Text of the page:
8.29.2006 9:06pm
Yes, doesn't everyone remember those wars where we immediately shot American citizens based on the government's say-so that they were enemy combatants?

The balance between liberty and security has clearly shifted very far towards the security side since 9/11. This, in itself, is neither surprising nor particularly alarming.

What is rather shocking is that some people pretend as if nothing has changed. During the 1990s, considerable hue and cry was raised over legal surveillance by the Clinton Administration, by anti-government conservatives as well as by civil libertarians. Whereas in the present climate, the dispute over Bush's NSA program solely revolves around whether a warrant system should be in place, to ensure that only legitimate terrorism investigations are taken place.

Virtually no one is arguing that the surveillance in question should not even take place in the first instance. That's a significant change in the public mood.

The Original TS makes a strong point. Most people have a low tolerance for bullshit. When New York City instituted a policy of random bag searches for subway riders, very few residents were upset because they viewed this as an unreasonable burden. Rather, the majority reaction was that it was a stupid measure because it would be worthless for preventing or deterring terrorism. A terrorist, entering the subway station with a bomb in his backpack, would simply note the presence of police officers conducting random searches and walk a few blocks to the next station, where no searches are taking place. If you're going to interfere with our liberties, at least do so in an effective way, please.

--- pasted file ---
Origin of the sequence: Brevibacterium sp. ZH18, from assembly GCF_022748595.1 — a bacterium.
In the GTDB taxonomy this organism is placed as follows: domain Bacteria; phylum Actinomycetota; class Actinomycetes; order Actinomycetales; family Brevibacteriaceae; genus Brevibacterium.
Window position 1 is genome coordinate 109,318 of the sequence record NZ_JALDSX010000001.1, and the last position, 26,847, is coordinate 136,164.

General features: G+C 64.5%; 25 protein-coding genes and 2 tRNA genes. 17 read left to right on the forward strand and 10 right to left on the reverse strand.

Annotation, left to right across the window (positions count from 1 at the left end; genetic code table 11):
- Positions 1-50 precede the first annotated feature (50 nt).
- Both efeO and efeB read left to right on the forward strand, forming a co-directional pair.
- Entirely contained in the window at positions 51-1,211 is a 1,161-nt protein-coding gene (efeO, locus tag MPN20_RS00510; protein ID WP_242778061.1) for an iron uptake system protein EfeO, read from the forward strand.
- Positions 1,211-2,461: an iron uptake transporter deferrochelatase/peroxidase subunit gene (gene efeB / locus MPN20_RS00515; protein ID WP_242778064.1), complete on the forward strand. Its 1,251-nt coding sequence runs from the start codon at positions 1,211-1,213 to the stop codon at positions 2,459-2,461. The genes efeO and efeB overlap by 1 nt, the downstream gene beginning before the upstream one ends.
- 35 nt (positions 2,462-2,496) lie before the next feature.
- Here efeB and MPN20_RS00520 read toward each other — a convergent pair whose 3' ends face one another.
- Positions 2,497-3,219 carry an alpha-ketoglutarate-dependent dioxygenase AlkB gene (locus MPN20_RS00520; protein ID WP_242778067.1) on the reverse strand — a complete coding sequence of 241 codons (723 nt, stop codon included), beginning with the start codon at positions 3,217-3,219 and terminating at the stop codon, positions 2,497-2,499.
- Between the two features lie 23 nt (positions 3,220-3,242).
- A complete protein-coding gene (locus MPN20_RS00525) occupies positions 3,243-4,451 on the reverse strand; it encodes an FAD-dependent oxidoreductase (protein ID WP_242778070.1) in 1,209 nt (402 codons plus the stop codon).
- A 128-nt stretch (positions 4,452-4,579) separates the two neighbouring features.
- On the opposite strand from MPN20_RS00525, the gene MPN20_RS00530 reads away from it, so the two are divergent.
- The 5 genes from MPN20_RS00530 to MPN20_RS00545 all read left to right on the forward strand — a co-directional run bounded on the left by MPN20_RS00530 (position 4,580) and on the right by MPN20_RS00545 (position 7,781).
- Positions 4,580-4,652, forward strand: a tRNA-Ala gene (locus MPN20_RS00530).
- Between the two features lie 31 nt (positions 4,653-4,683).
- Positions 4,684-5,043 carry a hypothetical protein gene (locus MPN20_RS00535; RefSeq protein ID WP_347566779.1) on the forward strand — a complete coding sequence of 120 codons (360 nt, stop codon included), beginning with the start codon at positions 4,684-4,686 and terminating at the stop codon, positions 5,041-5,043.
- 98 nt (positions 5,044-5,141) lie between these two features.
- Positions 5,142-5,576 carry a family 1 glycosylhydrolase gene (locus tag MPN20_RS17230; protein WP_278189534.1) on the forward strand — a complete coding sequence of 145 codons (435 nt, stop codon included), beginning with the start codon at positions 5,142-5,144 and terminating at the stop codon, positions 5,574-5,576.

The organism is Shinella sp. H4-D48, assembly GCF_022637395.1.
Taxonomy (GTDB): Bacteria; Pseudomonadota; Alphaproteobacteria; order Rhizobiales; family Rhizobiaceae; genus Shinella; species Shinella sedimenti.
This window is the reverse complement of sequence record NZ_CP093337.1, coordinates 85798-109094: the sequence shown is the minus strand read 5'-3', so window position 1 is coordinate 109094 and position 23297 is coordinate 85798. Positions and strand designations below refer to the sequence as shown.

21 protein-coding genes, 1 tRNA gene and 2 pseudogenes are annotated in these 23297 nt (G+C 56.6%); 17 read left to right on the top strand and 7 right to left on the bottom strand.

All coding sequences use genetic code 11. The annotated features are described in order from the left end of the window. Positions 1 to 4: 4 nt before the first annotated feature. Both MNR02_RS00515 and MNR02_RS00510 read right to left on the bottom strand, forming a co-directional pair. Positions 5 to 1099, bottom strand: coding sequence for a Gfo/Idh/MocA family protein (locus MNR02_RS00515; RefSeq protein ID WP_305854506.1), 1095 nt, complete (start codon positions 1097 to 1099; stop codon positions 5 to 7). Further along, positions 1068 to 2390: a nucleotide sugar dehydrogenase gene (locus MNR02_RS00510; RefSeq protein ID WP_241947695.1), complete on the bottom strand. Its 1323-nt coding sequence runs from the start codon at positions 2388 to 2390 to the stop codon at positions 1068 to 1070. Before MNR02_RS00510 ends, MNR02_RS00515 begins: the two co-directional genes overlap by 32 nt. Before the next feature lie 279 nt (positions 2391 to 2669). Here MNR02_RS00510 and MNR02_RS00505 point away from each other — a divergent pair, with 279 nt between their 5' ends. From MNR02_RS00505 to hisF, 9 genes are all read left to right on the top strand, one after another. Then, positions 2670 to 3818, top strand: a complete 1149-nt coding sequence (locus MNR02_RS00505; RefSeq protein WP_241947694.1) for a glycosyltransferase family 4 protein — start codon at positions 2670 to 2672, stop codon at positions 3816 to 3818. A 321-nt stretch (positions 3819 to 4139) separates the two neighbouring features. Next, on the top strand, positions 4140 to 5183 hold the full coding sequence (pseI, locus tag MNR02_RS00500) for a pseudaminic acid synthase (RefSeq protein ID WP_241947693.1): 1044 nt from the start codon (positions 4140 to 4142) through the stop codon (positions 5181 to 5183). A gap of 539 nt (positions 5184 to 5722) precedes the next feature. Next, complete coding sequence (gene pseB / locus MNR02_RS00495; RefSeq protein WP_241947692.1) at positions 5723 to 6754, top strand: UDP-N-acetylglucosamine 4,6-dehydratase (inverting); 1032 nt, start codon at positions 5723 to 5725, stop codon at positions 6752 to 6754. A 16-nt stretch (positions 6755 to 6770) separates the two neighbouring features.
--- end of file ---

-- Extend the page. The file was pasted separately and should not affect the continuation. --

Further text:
8.29.2006 9:33pm
Henry679 (mail):
I listen to most of Posner's interview, which was generally good, but it had some gaping holes in it, which indicate "civil libertarians" are not the only ones in that famous Egyptian river.

For example, he cited as a possible course the US might want to considering emulating from Europe is the 28 day holding without charges in "terrorism" cases that the UK employs (most recently in the airliner plot). Fine, let's discuss it and pass (or not pass) legislation authorizing the same. But the present administation didn't take this course. Instead it insisted upon, and its usual apologists swore allegiance to, the following position: "Hey, we can detain anybody we like, including citizens, FOREVER, without charges, cuz the Prez sez so!" This is what the supposedly deluded "civil libertarians" (who ran the political spectrum) were up against, not Judge Posner's well-deliberated, measured accomodation to "new realities". Yet, from what I heard, there was no ackowledgment of this from Posner.